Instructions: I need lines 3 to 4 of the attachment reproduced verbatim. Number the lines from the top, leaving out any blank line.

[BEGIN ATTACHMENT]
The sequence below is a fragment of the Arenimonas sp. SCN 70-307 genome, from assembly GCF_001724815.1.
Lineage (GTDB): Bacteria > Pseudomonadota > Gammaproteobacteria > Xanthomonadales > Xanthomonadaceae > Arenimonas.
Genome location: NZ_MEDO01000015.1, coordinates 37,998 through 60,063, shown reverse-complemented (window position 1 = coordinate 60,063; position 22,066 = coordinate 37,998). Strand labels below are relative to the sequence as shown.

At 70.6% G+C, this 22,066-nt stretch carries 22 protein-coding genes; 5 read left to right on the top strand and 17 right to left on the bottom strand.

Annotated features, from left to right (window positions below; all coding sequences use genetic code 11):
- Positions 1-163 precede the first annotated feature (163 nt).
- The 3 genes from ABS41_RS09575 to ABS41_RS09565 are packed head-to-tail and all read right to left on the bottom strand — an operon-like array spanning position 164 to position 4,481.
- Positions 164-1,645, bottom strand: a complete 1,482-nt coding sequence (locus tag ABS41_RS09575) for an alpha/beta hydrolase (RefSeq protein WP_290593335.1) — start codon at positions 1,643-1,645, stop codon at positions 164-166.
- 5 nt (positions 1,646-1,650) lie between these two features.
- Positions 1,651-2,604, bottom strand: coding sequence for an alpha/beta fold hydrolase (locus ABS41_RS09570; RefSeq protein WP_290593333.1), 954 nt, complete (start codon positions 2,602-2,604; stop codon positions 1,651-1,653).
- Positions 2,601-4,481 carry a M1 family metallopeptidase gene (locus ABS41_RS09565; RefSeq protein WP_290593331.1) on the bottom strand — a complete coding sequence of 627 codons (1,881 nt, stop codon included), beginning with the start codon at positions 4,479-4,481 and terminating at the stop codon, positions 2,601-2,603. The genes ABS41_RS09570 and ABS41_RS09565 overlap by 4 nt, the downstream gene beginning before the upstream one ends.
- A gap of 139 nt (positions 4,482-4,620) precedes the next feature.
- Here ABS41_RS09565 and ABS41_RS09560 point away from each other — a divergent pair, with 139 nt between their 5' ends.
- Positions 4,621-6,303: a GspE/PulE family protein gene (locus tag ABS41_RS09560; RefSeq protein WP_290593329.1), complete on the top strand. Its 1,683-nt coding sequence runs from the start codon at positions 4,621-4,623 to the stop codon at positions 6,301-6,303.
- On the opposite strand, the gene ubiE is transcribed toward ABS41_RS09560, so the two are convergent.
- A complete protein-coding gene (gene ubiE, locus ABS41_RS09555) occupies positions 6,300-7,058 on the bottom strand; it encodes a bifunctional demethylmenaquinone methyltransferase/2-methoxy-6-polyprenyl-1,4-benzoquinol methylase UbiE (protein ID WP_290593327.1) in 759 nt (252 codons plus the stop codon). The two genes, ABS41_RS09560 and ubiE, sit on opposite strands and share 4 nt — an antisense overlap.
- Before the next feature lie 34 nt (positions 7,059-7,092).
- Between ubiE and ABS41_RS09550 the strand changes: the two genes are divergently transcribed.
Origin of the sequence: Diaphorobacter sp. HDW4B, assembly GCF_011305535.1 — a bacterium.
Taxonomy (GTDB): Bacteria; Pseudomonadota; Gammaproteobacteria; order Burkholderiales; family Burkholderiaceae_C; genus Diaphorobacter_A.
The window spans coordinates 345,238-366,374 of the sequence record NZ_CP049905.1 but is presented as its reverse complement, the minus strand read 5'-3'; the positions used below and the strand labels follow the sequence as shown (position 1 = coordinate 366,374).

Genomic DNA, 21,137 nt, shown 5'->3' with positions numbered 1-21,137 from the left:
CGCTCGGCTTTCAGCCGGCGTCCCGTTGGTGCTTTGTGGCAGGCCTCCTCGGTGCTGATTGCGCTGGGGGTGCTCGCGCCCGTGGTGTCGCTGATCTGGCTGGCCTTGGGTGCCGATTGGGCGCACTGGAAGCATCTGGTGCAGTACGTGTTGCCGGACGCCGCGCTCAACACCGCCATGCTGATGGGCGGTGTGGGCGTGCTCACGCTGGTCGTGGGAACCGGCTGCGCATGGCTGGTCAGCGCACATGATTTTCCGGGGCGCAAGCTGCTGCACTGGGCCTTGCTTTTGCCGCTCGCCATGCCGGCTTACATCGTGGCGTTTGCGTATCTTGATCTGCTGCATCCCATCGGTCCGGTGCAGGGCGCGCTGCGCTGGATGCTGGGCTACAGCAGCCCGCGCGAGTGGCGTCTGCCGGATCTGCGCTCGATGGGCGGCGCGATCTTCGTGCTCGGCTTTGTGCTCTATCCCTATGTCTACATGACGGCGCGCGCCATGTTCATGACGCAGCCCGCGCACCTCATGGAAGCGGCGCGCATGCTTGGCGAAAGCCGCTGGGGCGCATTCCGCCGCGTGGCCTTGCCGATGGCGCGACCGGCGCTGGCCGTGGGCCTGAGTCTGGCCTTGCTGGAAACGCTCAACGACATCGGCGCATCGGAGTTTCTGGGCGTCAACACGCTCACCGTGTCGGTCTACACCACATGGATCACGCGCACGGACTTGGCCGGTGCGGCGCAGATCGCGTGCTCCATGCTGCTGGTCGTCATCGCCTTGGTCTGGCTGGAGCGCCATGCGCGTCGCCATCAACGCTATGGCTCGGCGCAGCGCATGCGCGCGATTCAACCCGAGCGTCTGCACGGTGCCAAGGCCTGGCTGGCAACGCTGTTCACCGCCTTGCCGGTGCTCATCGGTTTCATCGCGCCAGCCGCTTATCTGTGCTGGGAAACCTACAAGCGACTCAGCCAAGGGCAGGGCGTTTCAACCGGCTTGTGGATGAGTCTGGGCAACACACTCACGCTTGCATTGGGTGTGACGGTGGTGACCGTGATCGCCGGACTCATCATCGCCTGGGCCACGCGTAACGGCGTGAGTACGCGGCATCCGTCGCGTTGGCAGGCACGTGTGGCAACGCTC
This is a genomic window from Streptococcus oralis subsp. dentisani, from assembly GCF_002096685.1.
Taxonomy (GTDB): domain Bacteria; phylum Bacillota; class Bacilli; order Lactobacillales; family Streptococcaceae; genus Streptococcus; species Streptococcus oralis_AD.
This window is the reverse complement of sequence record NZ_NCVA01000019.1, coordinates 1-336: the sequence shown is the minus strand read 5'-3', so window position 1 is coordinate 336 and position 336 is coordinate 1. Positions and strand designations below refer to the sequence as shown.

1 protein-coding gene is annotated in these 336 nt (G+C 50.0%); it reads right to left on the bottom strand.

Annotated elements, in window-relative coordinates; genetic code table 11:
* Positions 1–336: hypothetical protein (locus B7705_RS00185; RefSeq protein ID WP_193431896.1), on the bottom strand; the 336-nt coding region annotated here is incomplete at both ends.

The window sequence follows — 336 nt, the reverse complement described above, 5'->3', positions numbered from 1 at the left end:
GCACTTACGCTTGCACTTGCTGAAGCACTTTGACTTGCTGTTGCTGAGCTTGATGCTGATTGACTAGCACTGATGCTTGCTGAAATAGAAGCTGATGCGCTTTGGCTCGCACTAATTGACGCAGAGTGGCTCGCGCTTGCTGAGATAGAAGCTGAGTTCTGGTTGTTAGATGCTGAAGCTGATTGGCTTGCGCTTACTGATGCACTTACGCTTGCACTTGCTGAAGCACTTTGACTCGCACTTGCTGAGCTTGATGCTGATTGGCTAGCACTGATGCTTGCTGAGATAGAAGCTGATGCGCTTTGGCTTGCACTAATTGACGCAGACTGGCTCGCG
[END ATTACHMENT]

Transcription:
Genome location: NZ_MEDO01000015.1, coordinates 37,998 through 60,063, shown reverse-complemented (window position 1 = coordinate 60,063; position 22,066 = coordinate 37,998). Strand labels below are relative to the sequence as shown.

At 70.6% G+C, this 22,066-nt stretch carries 22 protein-coding genes; 5 read left to right on the top strand and 17 right to left on the bottom strand.